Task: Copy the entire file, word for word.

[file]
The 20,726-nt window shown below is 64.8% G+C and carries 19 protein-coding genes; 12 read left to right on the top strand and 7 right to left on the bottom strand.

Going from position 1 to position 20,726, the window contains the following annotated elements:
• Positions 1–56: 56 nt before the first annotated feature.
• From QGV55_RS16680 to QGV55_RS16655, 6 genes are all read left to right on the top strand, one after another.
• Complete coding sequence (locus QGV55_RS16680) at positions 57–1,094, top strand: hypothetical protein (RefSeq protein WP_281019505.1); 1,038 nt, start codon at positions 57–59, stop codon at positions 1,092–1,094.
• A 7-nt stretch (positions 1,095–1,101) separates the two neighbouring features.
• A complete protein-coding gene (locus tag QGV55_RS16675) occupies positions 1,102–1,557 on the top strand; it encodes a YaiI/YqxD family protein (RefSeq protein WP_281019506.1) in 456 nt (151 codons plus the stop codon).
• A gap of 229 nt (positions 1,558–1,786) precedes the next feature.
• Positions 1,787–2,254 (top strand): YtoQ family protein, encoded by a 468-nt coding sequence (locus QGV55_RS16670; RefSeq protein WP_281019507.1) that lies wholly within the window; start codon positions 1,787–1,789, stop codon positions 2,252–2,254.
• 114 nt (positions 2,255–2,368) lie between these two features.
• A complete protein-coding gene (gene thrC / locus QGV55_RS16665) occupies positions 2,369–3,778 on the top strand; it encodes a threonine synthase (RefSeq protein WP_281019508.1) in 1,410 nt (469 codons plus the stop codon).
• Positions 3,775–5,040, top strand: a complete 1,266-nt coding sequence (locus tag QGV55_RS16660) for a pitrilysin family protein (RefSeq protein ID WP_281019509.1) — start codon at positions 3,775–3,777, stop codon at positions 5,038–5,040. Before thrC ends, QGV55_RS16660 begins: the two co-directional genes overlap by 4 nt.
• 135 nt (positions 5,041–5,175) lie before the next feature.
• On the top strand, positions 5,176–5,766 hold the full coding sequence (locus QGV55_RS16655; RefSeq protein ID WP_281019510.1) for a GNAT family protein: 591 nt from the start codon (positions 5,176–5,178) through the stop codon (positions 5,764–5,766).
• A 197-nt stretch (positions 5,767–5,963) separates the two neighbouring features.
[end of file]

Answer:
The 20,726-nt window shown below is 64.8% G+C and carries 19 protein-coding genes; 12 read left to right on the top strand and 7 right to left on the bottom strand.

Going from position 1 to position 20,726, the window contains the following annotated elements:
• Positions 1–56: 56 nt before the first annotated feature.
• From QGV55_RS16680 to QGV55_RS16655, 6 genes are all read left to right on the top strand, one after another.
• Complete coding sequence (locus QGV55_RS16680) at positions 57–1,094, top strand: hypothetical protein (RefSeq protein WP_281019505.1); 1,038 nt, start codon at positions 57–59, stop codon at positions 1,092–1,094.
• A 7-nt stretch (positions 1,095–1,101) separates the two neighbouring features.
• A complete protein-coding gene (locus tag QGV55_RS16675) occupies positions 1,102–1,557 on the top strand; it encodes a YaiI/YqxD family protein (RefSeq protein WP_281019506.1) in 456 nt (151 codons plus the stop codon).
• A gap of 229 nt (positions 1,558–1,786) precedes the next feature.
• Positions 1,787–2,254 (top strand): YtoQ family protein, encoded by a 468-nt coding sequence (locus QGV55_RS16670; RefSeq protein WP_281019507.1) that lies wholly within the window; start codon positions 1,787–1,789, stop codon positions 2,252–2,254.
• 114 nt (positions 2,255–2,368) lie between these two features.
• A complete protein-coding gene (gene thrC / locus QGV55_RS16665) occupies positions 2,369–3,778 on the top strand; it encodes a threonine synthase (RefSeq protein WP_281019508.1) in 1,410 nt (469 codons plus the stop codon).
• Positions 3,775–5,040, top strand: a complete 1,266-nt coding sequence (locus tag QGV55_RS16660) for a pitrilysin family protein (RefSeq protein ID WP_281019509.1) — start codon at positions 3,775–3,777, stop codon at positions 5,038–5,040. Before thrC ends, QGV55_RS16660 begins: the two co-directional genes overlap by 4 nt.
• 135 nt (positions 5,041–5,175) lie before the next feature.
• On the top strand, positions 5,176–5,766 hold the full coding sequence (locus QGV55_RS16655; RefSeq protein ID WP_281019510.1) for a GNAT family protein: 591 nt from the start codon (positions 5,176–5,178) through the stop codon (positions 5,764–5,766).
• A 197-nt stretch (positions 5,767–5,963) separates the two neighbouring features.